If you’re looking for new berries to add to your diet, goji berries will provide you with all the nutrition you need.
These berries are everywhere– at grocery stores, health stores, and supermarkets.
Are they healthy? Yes, they are.
If they’re so appreciated, what do goji berries taste like? They can taste like a mixture of many other berries you’ve probably heard of and tried.
This article will discuss the taste chart, culinary uses, and benefits of goji berries, so keep reading to find out.
What are Goji Berries?
Goji berries are small, oblong, bright red fruits from the boxthorn plant.
They are native to Asia, and China is the largest supplier.
Goji berries are also called wolfberries because the ‘Lycium’ in their scientific name translates to ‘wolf’ in Greek.
This berry is similar to redcurrant in appearance, but both have dissimilar taste profiles.
You will find goji berries in abundance during the summer months.
They grow in clusters like grapes and are picked by hand as they easily become dark when bruised.
When used as food, you can consume goji berries raw (fresh) or dried.
You can powder them to season various dishes or use them as supplements when dried.
The health benefits of goji berries are numerous, but their antioxidant properties and high vitamin content make them favored by many.
And hence, they’re considered superfoods.
These berries also make excellent garnishes, and their rich color is always a plus point.
What Do Goji Berries Taste Like?
The bright and vibrant appearance of goji berries may give you the impression that they’re all sweet and juicy.
But that’s far from the truth; these berries are tangy, and sweetness takes up just a tiny part of the flavor profile.
Fresh goji berries taste sour and have a firm and juicy texture.
The taste is somewhat similar to sour-tasting cranberries.
Dried goji berries taste sweeter and are easier to take in, more like cherries; this is why many prefer to eat them over fresh ones.
The markets generally have more dried goji than fresh ones, and their texture is chewy and sometimes tough.
If you don’t like them chewy, you can rehydrate them to make them soft again.
When you compare the taste of goji to cranberries, you’ll find that both have sweet elements that leave a tangy aftertaste on your palate.
However, cranberries are a lot sourer with a juicier texture.
The nutrition they give is also different.
Cranberries have a lower carb content and offer more iron, calcium, magnesium, and vitamins A, C, and E.
Meanwhile, goji berries have a higher vitamin B complex content.
Because goji berries help raise energy levels and calm you, they are also called ‘happy berries.
’ These berries are like medicine for your kidney.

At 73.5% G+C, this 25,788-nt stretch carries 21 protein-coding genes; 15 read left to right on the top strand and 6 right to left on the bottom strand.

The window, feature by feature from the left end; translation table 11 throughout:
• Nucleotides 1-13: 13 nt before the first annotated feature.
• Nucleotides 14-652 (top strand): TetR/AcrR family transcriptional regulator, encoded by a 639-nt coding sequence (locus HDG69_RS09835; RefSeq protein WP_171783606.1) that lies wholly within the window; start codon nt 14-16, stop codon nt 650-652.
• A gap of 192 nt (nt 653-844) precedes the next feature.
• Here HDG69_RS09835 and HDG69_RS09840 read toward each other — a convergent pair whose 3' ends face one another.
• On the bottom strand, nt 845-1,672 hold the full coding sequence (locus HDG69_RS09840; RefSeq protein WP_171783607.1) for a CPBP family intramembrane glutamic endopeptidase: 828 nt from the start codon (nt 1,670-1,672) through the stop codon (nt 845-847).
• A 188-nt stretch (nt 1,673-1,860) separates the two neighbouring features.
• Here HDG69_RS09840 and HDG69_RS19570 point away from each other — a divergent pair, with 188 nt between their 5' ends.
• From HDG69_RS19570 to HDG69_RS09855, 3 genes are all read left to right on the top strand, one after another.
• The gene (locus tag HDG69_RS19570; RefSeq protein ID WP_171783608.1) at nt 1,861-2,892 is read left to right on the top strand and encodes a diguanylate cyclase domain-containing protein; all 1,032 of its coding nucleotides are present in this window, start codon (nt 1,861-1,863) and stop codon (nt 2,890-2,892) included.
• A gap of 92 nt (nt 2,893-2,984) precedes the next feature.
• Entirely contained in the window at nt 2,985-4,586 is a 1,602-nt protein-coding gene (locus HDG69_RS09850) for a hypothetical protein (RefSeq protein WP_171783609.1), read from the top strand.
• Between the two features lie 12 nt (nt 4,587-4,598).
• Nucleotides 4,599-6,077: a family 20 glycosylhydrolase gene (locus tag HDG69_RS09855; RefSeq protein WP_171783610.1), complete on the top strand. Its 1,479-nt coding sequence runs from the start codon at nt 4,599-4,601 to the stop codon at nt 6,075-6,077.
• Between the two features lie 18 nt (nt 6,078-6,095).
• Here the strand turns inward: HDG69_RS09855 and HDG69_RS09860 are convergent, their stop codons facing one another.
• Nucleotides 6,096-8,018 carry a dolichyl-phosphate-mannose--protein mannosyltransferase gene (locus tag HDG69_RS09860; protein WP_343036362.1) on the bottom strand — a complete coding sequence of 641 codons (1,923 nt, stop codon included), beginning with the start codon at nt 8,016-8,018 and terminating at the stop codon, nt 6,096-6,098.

The taste of goji berries can be too bitter for some palates, so they are added to smoothies and drink to lessen their tannins.
How to Cook and Serve Goji Berries?
The complex tastes of goji berries make them suitable for any kind of sweet or savory dish.
Here are some ways you can maximize the potential of these berries:
Tea: Dried goji berries can make excellent tea options.
It’s good for your eyesight and immune system.
Moreover, its delicate flavors help you relax whenever you need a break.
If you wish to take its flavor even further, consider adding some ginger; you’ll be left with an antioxidant-rich herbal concoction.
Energy bars: Since goji berries are a rich source of essential nutrients, they make good ingredients for energy bars.
Combine them with a few nuts to make the energy bars feel complete.
Soups: Meaty soups, especially chicken, instantly receive a flavor boost by adding dried goji berries.
They tone down the savory element so the sous and make them more rounded and easier to take in.
The bright color also works well as a garnish.
Cereals: Dried goji berries can very well replace raisins in any cereal bowl or oatmeal.
It’ll boost your daily nutritional intake and add a new flavor to your meal.
Despite being packed with many nutrients, there aren’t much scientific data about its effects.
So, it may be a safe choice to consume them in moderation to prevent interaction with other medications.
Eating goji berries will make you understand that appearances can be deceptive.
They’re all bright when fresh, but this is when they’re the sourest.
This is why most goji you find on the markets are dried.
Although these berries can leave your palate unpleasant, you can get all their benefits by adding them to any food.
They work well with chilled and hot meals and are even better when combined with ginger in tea.
But once you have a taste of this berry, you’ll know which way to use it, so it suits your palate.